Thursday, August 31, 2006

30th August 06 - Severance

People getting lost in the middle of nowhere and then hunted down by some creepy dude is almost a genre in itself. It’s an old favourite with horror folk, and can be seen everywhere, like this year’s remake The Hills Have Eyes (creepy dude in desert), last year’s Wolf Creek (creepy dude in outback), the old classic Friday the 13th (creepy dude in summer camp) and the once banned The Burning (creepy dude with a pair of shears.)

What you expect from these films is bland characters, a bit of build up, and then lots of running about and getting killed. They can be done well (Wolf Creek) or badly (the abysmal remake of Texas Chainsaw) but they generally do what they say on the tin. Well, if the tin says “people run about and get killed.” What Severance has done is take the tin and wedge it into a big comedy bottle to form some sort of weird tin/bottle hybrid. And… what on earth am I talking about?

Right, Severance is a British horror. Take one bus load of office workers, send them to a Romanian forest for a team building weekend, and throw in a few crazy guys with a penchant for torture. It’s not rocket science. It’s people running about in a forest getting killed. But it also veers from the usual template of this genre, and adds a decent script, likeable characters and some moments of absurd hilarity. And this is why it shines. One moment you’re tensely waiting for something to jump out at them. The next they’re berating the office nerd for feeding them a pie he ‘found’ (“but it was wrapped in tin foil…”) One minute you’re wincing as a rusty bear trap goes snap. The next you’re laughing out loud as there’s a struggle to fit a severed leg into the fridge.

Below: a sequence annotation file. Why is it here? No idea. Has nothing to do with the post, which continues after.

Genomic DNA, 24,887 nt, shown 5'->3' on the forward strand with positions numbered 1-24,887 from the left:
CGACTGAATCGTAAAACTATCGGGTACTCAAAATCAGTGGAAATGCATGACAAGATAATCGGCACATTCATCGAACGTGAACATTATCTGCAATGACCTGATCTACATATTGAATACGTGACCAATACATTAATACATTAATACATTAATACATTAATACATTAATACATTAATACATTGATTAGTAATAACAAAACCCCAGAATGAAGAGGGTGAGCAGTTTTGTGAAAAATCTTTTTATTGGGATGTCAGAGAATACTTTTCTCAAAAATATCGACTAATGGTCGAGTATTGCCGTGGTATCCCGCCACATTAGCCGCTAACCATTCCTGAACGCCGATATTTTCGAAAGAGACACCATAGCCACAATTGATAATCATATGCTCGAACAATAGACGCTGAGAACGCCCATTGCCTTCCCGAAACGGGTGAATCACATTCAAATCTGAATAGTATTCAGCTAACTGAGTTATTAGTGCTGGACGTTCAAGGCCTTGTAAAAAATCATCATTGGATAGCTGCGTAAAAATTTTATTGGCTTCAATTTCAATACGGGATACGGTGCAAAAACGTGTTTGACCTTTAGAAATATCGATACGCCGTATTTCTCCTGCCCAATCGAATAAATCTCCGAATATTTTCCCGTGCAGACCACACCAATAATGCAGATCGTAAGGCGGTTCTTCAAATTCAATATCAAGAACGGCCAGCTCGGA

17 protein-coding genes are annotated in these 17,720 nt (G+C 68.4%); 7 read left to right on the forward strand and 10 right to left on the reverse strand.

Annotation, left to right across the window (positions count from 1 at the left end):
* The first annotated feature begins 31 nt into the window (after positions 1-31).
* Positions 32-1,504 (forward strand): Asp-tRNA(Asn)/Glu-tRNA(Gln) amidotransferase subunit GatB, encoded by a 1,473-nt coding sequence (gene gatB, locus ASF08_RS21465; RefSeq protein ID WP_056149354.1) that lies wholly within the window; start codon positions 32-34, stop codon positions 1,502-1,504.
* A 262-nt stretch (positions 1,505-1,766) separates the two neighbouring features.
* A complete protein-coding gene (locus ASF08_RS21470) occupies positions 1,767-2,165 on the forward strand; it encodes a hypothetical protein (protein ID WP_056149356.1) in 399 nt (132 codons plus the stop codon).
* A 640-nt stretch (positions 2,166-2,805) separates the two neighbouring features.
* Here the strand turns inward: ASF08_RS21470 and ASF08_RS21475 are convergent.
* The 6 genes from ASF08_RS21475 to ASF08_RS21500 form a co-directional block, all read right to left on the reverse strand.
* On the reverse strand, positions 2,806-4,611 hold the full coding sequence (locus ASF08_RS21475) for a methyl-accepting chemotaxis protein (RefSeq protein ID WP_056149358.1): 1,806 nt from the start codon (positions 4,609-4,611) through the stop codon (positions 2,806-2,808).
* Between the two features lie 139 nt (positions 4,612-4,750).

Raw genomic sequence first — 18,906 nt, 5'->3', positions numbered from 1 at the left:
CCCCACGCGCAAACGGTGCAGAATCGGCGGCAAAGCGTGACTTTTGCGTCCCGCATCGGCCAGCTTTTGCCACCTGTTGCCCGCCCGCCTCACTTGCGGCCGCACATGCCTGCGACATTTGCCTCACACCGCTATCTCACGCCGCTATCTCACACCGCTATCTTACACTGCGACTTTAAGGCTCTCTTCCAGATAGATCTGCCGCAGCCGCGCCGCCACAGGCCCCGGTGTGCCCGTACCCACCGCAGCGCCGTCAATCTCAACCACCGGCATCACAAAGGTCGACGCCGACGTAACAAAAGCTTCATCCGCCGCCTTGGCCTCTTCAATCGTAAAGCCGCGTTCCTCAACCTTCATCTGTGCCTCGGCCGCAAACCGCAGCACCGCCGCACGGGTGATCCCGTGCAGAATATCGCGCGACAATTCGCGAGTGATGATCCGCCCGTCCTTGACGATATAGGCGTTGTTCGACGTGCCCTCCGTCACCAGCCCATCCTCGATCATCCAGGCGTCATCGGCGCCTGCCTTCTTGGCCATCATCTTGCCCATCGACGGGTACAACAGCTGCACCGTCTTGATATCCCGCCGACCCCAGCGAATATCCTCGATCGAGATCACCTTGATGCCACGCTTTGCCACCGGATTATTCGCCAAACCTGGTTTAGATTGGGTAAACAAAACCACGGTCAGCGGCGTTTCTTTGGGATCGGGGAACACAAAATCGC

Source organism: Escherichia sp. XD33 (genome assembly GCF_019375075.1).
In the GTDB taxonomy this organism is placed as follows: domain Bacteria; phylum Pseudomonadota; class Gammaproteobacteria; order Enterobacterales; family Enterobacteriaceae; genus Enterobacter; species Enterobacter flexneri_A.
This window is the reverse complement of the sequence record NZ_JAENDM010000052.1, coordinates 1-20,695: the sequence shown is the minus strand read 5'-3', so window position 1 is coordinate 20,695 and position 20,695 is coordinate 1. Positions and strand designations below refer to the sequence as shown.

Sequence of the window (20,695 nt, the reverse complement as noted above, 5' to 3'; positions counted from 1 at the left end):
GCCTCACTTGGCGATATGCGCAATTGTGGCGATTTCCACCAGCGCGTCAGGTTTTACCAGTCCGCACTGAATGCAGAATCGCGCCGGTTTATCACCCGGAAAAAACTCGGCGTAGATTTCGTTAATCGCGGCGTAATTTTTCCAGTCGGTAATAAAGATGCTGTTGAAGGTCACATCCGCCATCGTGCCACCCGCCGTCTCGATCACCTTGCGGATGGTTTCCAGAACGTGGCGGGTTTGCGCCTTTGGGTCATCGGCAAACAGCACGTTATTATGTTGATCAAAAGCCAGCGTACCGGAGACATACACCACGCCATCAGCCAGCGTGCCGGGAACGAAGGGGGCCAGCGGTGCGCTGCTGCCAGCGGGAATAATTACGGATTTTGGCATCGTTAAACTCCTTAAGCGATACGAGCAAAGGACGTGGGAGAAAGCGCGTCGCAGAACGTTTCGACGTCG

There’s banter, black humour, pokes at the recent ‘terror’ obsession, extreme violence and sometimes-verging-on-inappropriate belly laughs. What more do you want? How about self awareness? Writer/Director Christopher Smith is a big horror fan, and knows all too well what he’s doing here. Example: he knows that these sorts of film often shamelessly feature women’s boobies. So he shamelessly shows some too – but in such a way that you can almost feel him smirking behind the camera. As such, rather than have the usual “oh for god’s sake” reaction to such female exploitation, I’m just laughing away at the topless bird firing a machine gun in slow motion. But Severance never descends into total parody. Like Snakes on a Plane, though it recognises the various pitfalls of its chosen genre, it still sticks to the rules.

The horror in this film isn’t quite horror enough to be a successful horror film, and the comedy isn’t relentless enough for it to be a full-blown comedy. But with the two parts equally mixed, a new genre is created. Not like Shaun of the Dead (that is pure comedy, with occasional stabs of gore) and not like The Burning (horror, with occasional pangs of amusement), this is half an exciting yet scary run through the woods, and half a clever, hilarious jape. Maybe the best way to sum it up is “knife in the arse”. In reality, it’s pretty damn unpleasant. But it’s also funny as hell.

For a fresh take on a fun genre, this gets CF0, and for making me jump and laugh in equal parts, I’m giving this an extra point. CF1. Come on the British!

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